At one time the property was all joined together, but got split up, probably sometime between 1924 (when the house next door was built) and 1934 (the earliest back my Grandma can remember of this area) It's not a big building, maybe 10x20 feet, and was from that era where cars had narrow passenger cabins, small doors, and running boards. You could conceivably fit a car in there, but it wouldn't be fun. My condo had a 10x20 foot garage, and it was quite a maneuver to squeeze a '57 DeSoto or '67 Catalina in there and be able to open the door without hitting anything. I had a refrigerator in it too, which really made things tricky.

    Over the years the neighbor has built up her driveway, to where it's at least a foot above the entrance to this old garage, so I couldn't easily get a car in there from that side, anyway.

    I'm thinking about refurbishing this old building, and busting through on the opposite end and putting in a garage door. I think the groundhogs that live in it won't be too pleased, though.

    At first glance it might seem to make sense to just tear it down and build a new one, but I don't think the county would let me rebuild it where it is. They made me put my new garage at least 90 feet from the road, and I don't think even the back wall of that old garage is 90 feet back from the road! It would probably be a lot less hoops to jump through if I just fixed it up, rather than tear down and start over.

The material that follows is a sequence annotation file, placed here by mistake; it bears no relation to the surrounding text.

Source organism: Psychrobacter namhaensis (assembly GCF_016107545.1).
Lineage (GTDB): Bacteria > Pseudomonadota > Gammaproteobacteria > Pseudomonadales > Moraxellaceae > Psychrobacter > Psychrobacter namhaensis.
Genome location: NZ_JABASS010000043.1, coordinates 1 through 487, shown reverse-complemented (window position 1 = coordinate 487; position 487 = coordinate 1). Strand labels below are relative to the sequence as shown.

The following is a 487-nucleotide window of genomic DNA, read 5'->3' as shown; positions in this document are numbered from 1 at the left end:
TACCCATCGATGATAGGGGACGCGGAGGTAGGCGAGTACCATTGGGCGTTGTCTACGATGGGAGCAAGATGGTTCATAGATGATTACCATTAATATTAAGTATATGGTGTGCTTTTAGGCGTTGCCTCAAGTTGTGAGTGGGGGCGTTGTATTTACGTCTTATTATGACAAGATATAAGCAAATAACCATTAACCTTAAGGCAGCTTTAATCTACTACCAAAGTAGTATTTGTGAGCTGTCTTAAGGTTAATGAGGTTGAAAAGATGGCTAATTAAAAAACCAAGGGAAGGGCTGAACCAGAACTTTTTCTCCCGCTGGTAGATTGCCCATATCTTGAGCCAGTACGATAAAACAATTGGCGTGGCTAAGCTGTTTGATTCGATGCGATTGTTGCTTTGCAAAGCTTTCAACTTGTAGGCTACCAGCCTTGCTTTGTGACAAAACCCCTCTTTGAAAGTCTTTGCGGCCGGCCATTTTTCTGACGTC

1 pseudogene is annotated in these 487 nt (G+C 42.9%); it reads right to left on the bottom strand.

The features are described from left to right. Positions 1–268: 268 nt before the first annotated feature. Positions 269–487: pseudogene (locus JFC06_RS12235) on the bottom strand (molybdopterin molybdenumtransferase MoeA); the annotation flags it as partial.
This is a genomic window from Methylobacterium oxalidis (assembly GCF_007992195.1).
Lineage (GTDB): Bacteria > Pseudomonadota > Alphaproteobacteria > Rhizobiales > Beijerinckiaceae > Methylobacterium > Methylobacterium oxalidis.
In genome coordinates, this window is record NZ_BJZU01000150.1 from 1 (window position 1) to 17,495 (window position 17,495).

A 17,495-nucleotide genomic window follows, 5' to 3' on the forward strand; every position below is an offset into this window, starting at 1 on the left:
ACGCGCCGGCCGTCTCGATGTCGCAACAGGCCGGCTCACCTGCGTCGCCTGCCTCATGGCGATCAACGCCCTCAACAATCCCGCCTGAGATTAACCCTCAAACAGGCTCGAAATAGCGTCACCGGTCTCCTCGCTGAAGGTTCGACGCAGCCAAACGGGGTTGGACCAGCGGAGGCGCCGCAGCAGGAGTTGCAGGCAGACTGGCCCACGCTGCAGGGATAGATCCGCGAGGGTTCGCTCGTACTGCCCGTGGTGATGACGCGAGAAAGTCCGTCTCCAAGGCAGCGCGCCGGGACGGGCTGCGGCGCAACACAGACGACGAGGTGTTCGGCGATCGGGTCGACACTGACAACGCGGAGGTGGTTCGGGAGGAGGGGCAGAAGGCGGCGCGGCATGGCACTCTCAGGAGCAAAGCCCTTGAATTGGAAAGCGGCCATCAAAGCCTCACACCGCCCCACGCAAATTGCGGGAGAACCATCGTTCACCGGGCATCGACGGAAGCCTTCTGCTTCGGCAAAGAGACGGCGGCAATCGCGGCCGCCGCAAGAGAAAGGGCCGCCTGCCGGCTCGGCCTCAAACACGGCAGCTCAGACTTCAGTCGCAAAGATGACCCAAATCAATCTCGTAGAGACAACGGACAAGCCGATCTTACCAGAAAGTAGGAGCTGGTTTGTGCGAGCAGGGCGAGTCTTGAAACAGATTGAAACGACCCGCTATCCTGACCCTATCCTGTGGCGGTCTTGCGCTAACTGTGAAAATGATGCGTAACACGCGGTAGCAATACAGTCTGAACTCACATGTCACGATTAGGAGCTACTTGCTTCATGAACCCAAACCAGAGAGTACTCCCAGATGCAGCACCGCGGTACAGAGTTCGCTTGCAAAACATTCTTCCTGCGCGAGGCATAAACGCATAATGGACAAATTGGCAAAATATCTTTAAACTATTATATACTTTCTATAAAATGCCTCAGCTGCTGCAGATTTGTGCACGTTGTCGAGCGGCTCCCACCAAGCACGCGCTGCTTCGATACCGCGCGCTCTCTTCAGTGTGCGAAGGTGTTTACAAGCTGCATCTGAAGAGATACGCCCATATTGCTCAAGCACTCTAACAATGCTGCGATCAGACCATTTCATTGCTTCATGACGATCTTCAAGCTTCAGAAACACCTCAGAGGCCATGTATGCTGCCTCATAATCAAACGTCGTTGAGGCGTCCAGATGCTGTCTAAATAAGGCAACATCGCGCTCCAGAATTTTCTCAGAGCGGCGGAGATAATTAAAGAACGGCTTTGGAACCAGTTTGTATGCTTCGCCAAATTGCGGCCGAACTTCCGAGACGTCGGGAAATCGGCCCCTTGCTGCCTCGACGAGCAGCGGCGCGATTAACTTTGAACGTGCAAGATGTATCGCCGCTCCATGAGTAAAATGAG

• odie6lodie6l Hershey, PaPosts: 1,173
    when you put down the epoxy, did you roll it (quick way) or brush it (P.I.T.A. way)?

    Here are 3 pictures of what my garage will look like (these are of the model)
    image
    image
    image

    If you want to see more check out my Family Homepage here.

    Odie
    Odie's Carspace
  • andre1969andre1969 Posts: 23,652
    I put the stuff down with a roller, which made it really quick and easy. I think the instructions called for a roller with a 1/2-inch nap. And I had a 4-foot extension pole which made it really quick and easy.

    I'd say that once the floor was prepped and the paint was mixed, it only took about 20 minutes to do each section. The prep was the annoying part, though. First I had to wet down the floor, and since the concrete was still pretty young, just being poured around late March/early April, it soaked up the water like a sponge, so it took a lot of water to keep it wet. Then I had to put down this cleaning solution mixture that was this white crystally stuff that would've looked great on a marguerita glass. Scrub it in real good, rinse it off, squeegee it out. Then rinse again and squeegee it out. Then let it dry, run my fingers across it, and if any dust or anything showed up on my fingers, hose it down again, scrub it again, rinse it all out, and let it dry. And repeat until there's no dust.